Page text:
Oct. 20, 2022Print | PDF
Professor Mariam Pirbhai teaches a course called Mapping South Asian Canadian Literature at Wilfrid Laurier University, the only one of its kind in Canada. With the release of her first novel, Isolated Incident, she finds it ironic to now be contributing to the same cultural body of work.
Isolated Incident follows the success of Pirbhai’s award-winning short story collection, Outside People and Other Stories. Picking up a thread from one of those stories, Pirbhai’s novel tackles a timely and deeply personal theme: Islamophobia.
During Islamic Heritage Month, Pirbhai shared her inspiration for the book and how her writing influences her teaching at Laurier.
The book is told from the perspective of three second-generation Canadian Muslims in their twenties, each of whom is responding to the intensifying culture of Islamophobia around them. Specifically, they are reacting to an incident that happens in the GTA when a mosque is violently attacked.
Each of these young people has their own special relationship to Islam. One is just starting to reconnect with his parents’ religion and trying to figure out if it is really for him. Another one is a queer Muslim, and the third character has recently embraced her faith and adopted the hijab. When I wrote it, I was thinking about Canadian Muslim identities and their intersections with class, gender and sexual orientation.
In my last book, I tackled Islamophobia in one of my short stories and I thought I had said enough about it. But then we witnessed horrific attacks on the Muslim community in Canada – specifically, the mosque shooting in Quebec in January 2017 – and that really affected me. The Trump era further exacerbated anti-Muslim and anti-immigration sentiments.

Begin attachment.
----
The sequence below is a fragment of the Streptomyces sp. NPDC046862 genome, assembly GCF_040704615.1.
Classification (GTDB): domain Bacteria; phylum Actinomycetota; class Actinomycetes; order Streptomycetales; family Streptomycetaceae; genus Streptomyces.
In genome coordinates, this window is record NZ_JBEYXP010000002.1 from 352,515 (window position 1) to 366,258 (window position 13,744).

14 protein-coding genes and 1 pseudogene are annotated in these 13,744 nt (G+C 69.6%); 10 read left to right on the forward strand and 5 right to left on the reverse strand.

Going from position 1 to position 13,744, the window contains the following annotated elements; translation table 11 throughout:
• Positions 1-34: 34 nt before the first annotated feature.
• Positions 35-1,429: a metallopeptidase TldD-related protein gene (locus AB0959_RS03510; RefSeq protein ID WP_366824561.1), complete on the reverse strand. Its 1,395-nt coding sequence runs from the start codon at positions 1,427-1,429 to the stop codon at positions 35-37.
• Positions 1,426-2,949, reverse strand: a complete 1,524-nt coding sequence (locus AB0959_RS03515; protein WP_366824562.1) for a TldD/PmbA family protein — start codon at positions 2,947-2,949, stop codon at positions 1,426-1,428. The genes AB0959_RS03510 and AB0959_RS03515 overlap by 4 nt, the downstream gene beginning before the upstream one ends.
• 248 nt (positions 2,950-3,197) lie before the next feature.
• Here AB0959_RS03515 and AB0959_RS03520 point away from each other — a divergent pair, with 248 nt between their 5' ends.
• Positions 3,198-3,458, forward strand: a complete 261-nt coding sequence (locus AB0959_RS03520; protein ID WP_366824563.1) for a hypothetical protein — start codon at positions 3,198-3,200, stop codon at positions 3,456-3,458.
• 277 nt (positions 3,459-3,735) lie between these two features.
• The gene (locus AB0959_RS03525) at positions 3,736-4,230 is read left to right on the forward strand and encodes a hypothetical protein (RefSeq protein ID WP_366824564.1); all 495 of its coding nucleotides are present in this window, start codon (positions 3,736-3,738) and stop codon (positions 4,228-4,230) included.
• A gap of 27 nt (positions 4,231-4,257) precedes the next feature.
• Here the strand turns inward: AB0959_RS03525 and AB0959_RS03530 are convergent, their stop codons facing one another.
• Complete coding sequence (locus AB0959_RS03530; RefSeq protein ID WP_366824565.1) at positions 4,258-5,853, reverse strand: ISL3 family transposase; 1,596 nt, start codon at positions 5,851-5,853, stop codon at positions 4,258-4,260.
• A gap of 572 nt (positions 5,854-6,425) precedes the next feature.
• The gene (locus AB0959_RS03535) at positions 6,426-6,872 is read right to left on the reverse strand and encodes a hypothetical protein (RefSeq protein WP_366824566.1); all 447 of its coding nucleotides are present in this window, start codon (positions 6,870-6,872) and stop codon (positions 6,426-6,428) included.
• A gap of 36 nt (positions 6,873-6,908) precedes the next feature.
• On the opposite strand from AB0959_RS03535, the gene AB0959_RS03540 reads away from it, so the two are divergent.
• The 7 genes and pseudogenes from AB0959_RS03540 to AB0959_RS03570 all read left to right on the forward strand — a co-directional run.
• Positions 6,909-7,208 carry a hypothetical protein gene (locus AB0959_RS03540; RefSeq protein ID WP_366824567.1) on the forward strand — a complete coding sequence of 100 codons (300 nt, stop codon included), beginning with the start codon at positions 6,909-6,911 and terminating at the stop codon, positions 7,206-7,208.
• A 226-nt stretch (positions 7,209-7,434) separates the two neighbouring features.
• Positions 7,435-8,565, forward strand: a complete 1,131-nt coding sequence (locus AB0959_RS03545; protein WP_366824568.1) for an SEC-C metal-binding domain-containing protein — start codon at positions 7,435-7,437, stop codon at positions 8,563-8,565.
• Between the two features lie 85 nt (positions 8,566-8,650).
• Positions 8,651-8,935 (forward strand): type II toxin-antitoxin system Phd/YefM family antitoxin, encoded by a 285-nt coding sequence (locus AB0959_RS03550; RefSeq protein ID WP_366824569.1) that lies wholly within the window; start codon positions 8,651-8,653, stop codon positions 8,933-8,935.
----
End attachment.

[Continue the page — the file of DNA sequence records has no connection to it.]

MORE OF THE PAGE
All of this was happening in the world around me while I was working on this novel about Pakistani Canadians, and I couldn’t help but write about this escalation of violence and how it impacts those families. From there, it turned into a direct address of Islamophobia.
One book is not going to change anything, but it becomes part of a larger conversation. Art has a significant impact on representation. Through my research, I have found some serious gaps in the way that Canadian Muslims are represented in Canadian literature. The focus has been on Muslims as objects of suspicion in anti-terror discourse or as people who have come to Canada as refugees fleeing sites of oppression. Rarely has the lens been focused on life here in Canada. What happens beyond that moment of sanctuary that Canada has come to represent? I think it's important to explore what it is to be Muslim in the West. Each story we tell is an opportunity to widen the lens and perhaps have a more meaningful conversation.
"I hope to cultivate in my students a capacity to think critically through a comparative lens. Our world is bigger than the space that we occupy."
I identify as Pakistani-Canadian, but my family didn't come directly from Pakistan to Canada. We had multiple detours and migrations, which I think is a common experience for many. I wanted a diverse cast of Canadian Muslims from different backgrounds whose stories hint at the different catalysts and paths to migration. I wanted to capture what it means to be a Canadian Muslim in all of its varying shades of diversity.
The two are inseparable for me. They absolutely inform one and other, both in terms of the issues I tend to explore and the particular sensibility I bring to each of those domains.
My academic life, my research and the things I want to impart to my students about literature often come from a decolonizing perspective, given my training as a postcolonialist and my own personal history as someone from the Indian subcontinent. Through that approach and conversations about historical awareness, I hope to cultivate in my students a capacity to think critically through a comparative lens. Our world is bigger than the space that we occupy.
On Oct. 24 at 7 p.m., join Laurier faculty members Mariam Pirbhai and Jasmin Zine for a dialogue about Islamophobia.
Both authors recently published books addressing the issue: Isolated Incident by Pirbhai and Under Siege: Islamophobia and the 9/11 Generation by Zine. The virtual event will open with a spoken word performance by poet Fareh Malik.
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